To all of you who argue with me about my ways, there’s my argument. I don’t have everything at my fingertips, but walking into the other room or across it is good for me. I don’t lay around or sit for too long, and I enjoy more peace of mind than most I know. Given the choice between connectivity and peace, the latter will win every time.
Feel free to comment below, and I look forward to hearing from everyone!

Cellphone Game: Bluetooth or Crazy

Off The Top of My Head

In conjunction with the Cell Phone Annoyances post from Sunday I thought I’d share a game I came up with a few years ago.

Allow me to set the stage: When I worked in downtown Nashville my RevPub partner and I used to have lunch two or three times a week on the phone. We called them “car” lunches, though usually I sat on the steps of the state capitol or on a hill overlooking the bicentennial mall.

One time while waiting for her to call I was sitting watching the myriad of people stroll by when I observed something: there is a very thin line between a ponce talking vociferously on his/her ridiculous Bluetooth in public and slightly disturbed street people who mutter loudly to themselves about the voices in their heads.

That experience prompted me to create a slightly non-PC time-waster game for people in urban environments, Wal-Marts, Krogers, all kinds of places all over the world.

I called it “Bluetooth or Crazy” and surprisingly after a quick review of the internet I found I wasn’t the only one to think of this!  It’s very simple and played like this:

You can play alone or with friends. It’s kind of a betting game. You can bet change, or snacks, or something similarly silly. When someone walks by chattering inanely to themselves you weigh their appearance and the substance of their over-loud droning. You then declare “Bluetooth!” if you think they are talking to some distant, equally irritating person on a wireless headset, or “Crazy!” if you think they are some disturbed individual discussing the value of their tin foil hat in preventing space rays from harvesting their tooth enamel.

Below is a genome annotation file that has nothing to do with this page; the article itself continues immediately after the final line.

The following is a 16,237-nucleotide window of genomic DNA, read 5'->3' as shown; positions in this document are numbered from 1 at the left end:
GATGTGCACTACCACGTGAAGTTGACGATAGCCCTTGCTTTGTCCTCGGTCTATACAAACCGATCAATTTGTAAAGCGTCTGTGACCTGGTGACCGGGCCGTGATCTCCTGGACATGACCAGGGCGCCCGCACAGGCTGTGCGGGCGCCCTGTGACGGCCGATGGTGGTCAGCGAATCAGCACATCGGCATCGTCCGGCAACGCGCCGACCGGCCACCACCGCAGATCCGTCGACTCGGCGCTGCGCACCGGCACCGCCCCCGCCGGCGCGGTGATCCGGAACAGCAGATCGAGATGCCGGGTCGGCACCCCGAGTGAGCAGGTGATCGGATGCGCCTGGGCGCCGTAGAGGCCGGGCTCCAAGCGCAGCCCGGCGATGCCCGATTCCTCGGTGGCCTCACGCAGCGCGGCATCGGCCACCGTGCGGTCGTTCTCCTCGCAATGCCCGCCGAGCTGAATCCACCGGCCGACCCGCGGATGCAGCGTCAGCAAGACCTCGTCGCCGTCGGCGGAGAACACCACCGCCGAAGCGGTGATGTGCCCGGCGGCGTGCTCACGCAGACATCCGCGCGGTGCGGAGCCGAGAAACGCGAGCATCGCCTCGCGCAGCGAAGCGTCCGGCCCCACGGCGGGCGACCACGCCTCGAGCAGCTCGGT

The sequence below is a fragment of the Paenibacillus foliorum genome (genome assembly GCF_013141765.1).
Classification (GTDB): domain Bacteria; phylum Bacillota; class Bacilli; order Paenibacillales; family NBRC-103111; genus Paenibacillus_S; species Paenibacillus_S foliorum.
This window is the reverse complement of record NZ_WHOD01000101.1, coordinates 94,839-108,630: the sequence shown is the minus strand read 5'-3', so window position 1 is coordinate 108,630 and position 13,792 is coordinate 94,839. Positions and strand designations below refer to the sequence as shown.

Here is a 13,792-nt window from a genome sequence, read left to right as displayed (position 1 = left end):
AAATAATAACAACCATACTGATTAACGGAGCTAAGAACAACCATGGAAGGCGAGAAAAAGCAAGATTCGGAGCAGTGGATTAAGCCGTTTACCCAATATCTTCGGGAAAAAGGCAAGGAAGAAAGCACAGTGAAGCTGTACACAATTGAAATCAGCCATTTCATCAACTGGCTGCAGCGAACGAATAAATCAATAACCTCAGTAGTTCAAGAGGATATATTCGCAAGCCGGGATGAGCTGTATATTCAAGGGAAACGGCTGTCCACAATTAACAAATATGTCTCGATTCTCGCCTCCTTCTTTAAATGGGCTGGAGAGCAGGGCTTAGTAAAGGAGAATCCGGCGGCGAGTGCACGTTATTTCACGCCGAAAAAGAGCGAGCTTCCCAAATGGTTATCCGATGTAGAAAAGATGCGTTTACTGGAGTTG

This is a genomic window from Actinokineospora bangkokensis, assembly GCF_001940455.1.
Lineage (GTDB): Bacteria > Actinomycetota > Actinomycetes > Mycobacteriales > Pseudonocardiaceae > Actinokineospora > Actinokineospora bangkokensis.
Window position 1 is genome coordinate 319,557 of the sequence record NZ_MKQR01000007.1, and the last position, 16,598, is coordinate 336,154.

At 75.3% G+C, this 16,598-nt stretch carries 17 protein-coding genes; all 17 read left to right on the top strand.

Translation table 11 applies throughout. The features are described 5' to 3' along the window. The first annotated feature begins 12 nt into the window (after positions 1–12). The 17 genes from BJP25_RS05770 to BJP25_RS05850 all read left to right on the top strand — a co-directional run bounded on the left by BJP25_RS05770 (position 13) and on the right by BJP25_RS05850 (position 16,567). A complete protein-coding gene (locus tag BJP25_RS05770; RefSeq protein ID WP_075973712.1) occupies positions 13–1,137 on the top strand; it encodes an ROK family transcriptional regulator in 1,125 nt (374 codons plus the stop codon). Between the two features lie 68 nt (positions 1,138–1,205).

The results can surprise you. In my most memorable play-through I randomly encountered a wild hipster douche-lord. He rambled loudly and angrily about something to do with his job. His velvet blue jacket, striped dress shirt, and corduroys clearly marking out his alignment. As he approached I instantly declared “Bluetooth!” and was shocked as he passed that he had NO earpiece or mic of any kind. He was just shouting randomly to Tennessee’s capital city. I would have lost my precious white powder donut six pack if I’d been betting for real! So you never know!

I now work in a suburb with very little foot traffic, but still when I’m out shopping or dining I seize the opportunity to play.

If I could create it as an app for this it would be interesting to play world-wide Bluetooth or Crazy. Hear all the incredibly awful Bluetooth conversations from Bangkok to Brighton and all the random stuff people rant about on street corners from Lima to Lushunkou. I bet douches are douchey and crazies are similarly crazy world wide, we aren’t that different after all.

It would sure make Angry Birds look pretty monotonous! Oh wait… 😉

Top 6 Cellphone User Pet Peeves